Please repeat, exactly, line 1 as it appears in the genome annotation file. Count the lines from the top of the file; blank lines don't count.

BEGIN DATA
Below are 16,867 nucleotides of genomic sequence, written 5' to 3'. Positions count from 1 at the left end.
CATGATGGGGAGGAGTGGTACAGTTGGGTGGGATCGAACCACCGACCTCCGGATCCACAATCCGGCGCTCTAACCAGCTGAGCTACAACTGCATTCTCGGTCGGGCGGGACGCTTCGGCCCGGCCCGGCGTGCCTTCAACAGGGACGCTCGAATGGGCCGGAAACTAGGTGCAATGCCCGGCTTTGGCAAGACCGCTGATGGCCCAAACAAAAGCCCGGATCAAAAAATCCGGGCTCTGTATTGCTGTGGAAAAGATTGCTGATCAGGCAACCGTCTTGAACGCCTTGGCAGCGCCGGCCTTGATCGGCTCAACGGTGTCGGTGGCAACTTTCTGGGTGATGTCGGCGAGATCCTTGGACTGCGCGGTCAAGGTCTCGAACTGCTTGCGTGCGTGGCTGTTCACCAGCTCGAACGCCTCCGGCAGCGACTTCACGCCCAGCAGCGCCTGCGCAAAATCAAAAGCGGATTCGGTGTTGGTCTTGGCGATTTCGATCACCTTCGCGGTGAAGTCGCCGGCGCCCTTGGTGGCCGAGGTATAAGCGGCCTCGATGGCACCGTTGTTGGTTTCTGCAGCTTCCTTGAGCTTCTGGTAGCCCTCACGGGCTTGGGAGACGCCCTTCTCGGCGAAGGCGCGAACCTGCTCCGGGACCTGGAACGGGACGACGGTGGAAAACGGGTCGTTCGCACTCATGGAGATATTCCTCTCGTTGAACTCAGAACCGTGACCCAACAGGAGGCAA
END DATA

Below are 16,867 nucleotides of genomic sequence, written 5' to 3'. Positions count from 1 at the left end.